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Spring Romania trip: A heartbreaking but rewarding experience

Our first volunteer trip to Romania in 2024 set off at on April 5, with 7 volunteers, one film student, and two junior helpers.

It was an exhausting and emotional trip, providing an eye opening insight into the realities of Romanian rescue for first-time volunteers.

The team spent three days at the Curtea de Arges public shelter, assessing the 270 canine residents to make sure they have the best possible chance of adoption.

Tasks included lead testing, videoing, taking lots of pictures for their albums, assessing their personalities, cat testing (shelter cat Layla was not kind to our poor dogs!) and child testing. Rebecca's son Ollie and Kirsty's daughter Ella did a fantastic job of child testing for us, with Ella showing first-time-visitor Ollie the ropes.

The team also did some clipping and brushing, and checked that minor injuries hadn't been overlooked. One of the big successes of the week was removing more than 1,000 ticks from poor old boy Franco, who was in a very sad state when we arrived. Thanks to Annie's grooming skills, he was much more comfortable and far livelier by the time we finished working on him.

In between journeys to and from the shelter, we had several call outs, including collecting a litter of puppies that had been found in the forest by local residents, and rescuing an old boy who had been dumped by the side of the road and left to fend for himself. It's heartbreaking how frequently this happens in Romania.

Shelter managers Tony and Mari never stop - they even rescued a deer on their way home that had been hit by a car. Their unfailing kindness is inspirational and we're so lucky to have them running our shelter.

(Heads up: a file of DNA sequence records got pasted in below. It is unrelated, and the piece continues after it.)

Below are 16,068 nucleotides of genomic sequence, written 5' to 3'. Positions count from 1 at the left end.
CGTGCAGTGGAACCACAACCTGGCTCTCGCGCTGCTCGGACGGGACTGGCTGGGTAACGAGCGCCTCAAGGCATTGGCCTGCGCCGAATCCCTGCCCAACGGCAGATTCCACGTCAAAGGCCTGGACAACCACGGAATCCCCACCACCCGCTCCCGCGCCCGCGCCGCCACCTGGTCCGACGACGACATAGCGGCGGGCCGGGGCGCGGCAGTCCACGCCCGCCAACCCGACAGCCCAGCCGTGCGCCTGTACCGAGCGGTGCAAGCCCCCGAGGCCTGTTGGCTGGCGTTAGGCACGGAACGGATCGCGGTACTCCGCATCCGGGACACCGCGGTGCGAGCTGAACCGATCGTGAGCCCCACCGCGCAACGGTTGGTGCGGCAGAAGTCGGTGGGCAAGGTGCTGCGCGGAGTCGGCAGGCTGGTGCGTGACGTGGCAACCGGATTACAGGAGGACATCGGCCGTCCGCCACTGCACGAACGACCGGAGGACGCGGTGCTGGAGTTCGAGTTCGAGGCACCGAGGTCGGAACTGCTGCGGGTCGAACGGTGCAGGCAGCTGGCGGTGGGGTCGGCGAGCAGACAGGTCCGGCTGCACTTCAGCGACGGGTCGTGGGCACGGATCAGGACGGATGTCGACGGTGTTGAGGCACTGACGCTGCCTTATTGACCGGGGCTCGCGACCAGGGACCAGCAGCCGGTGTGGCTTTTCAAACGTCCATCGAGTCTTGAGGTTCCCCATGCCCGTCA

During the second half of the trip, the team visited Cerasela, who saves dogs from Breasta kill shelter. As with all our rescuers, she is overwhelmed and underfunded, but how can she say no when perfectly healthy dogs are euthanised after just two weeks - the situation is devastating. Thanks to our amazing supporters, we managed to reserve 19 dogs to prevent them from being put to sleep - two of them were saved with just hours to spare.

We also paid a visit to Gabi, who runs a shelter near the Serbian border - her team are amazing with the dogs and it was heartwarming to see how well they interact and how well taken care of the dogs are.

The trip ended with a somber visit to Brigadiru public shelter, which currently houses around 1,200 dogs - just an overwhelming number. We saw row after row of crowded pens, with many terrified occupants cowering in back corners. Some of the dogs have been waiting since 2017 and it's heartbreaking to realise that many won't ever get out. We assessed the dogs we could get to, but however many we manage to rescue will be a drop in the bucket here. It's devastating.

We returned to the UK determined to help as many of the dogs that we met as we can and committed to the charity's spay and neuter mission, which is the only way to prevent the shelter overcrowding that we witnessed, not to mention all the strays running perilously close to the busy roads.

Stay tuned for some of film student Joshua's footage of our trip - he currently has the unenviable job of editing hundreds and hundreds of hours of footage!

We'll keep you updated on the progress of the Breasta dogs - make sure you join our Facebook group for the most recent news.

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